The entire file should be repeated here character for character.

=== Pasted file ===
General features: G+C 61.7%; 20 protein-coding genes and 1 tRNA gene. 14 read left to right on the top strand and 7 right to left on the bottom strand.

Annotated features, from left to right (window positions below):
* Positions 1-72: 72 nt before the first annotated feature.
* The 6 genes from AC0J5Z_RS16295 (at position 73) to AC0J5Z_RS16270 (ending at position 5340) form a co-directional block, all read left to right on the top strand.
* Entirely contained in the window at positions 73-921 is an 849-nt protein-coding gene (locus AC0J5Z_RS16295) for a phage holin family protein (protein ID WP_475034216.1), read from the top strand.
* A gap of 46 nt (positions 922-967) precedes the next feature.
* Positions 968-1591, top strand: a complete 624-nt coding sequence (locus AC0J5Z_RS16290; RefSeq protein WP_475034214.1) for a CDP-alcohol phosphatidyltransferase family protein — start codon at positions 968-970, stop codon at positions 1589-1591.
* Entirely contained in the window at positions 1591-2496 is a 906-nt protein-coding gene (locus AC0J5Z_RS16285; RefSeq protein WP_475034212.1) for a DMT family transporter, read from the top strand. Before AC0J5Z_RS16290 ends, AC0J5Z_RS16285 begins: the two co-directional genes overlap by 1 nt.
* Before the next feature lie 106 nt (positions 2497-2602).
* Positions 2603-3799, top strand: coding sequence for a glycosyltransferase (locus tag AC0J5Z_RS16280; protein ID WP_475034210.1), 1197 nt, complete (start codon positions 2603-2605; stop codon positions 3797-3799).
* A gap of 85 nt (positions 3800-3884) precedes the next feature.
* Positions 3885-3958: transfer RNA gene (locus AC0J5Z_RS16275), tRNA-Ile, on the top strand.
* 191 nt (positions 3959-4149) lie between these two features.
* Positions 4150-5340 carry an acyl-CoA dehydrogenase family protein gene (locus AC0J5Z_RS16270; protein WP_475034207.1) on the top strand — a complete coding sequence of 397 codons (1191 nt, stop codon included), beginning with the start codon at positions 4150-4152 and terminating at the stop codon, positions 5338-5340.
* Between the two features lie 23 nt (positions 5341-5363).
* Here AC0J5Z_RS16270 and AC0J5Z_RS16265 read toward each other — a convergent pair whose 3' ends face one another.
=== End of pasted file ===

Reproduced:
General features: G+C 61.7%; 20 protein-coding genes and 1 tRNA gene. 14 read left to right on the top strand and 7 right to left on the bottom strand.

Annotated features, from left to right (window positions below):
* Positions 1-72: 72 nt before the first annotated feature.
* The 6 genes from AC0J5Z_RS16295 (at position 73) to AC0J5Z_RS16270 (ending at position 5340) form a co-directional block, all read left to right on the top strand.
* Entirely contained in the window at positions 73-921 is an 849-nt protein-coding gene (locus AC0J5Z_RS16295) for a phage holin family protein (protein ID WP_475034216.1), read from the top strand.
* A gap of 46 nt (positions 922-967) precedes the next feature.
* Positions 968-1591, top strand: a complete 624-nt coding sequence (locus AC0J5Z_RS16290; RefSeq protein WP_475034214.1) for a CDP-alcohol phosphatidyltransferase family protein — start codon at positions 968-970, stop codon at positions 1589-1591.
* Entirely contained in the window at positions 1591-2496 is a 906-nt protein-coding gene (locus AC0J5Z_RS16285; RefSeq protein WP_475034212.1) for a DMT family transporter, read from the top strand. Before AC0J5Z_RS16290 ends, AC0J5Z_RS16285 begins: the two co-directional genes overlap by 1 nt.
* Before the next feature lie 106 nt (positions 2497-2602).
* Positions 2603-3799, top strand: coding sequence for a glycosyltransferase (locus tag AC0J5Z_RS16280; protein ID WP_475034210.1), 1197 nt, complete (start codon positions 2603-2605; stop codon positions 3797-3799).
* A gap of 85 nt (positions 3800-3884) precedes the next feature.
* Positions 3885-3958: transfer RNA gene (locus AC0J5Z_RS16275), tRNA-Ile, on the top strand.
* 191 nt (positions 3959-4149) lie between these two features.
* Positions 4150-5340 carry an acyl-CoA dehydrogenase family protein gene (locus AC0J5Z_RS16270; protein WP_475034207.1) on the top strand — a complete coding sequence of 397 codons (1191 nt, stop codon included), beginning with the start codon at positions 4150-4152 and terminating at the stop codon, positions 5338-5340.
* Between the two features lie 23 nt (positions 5341-5363).
* Here AC0J5Z_RS16270 and AC0J5Z_RS16265 read toward each other — a convergent pair whose 3' ends face one another.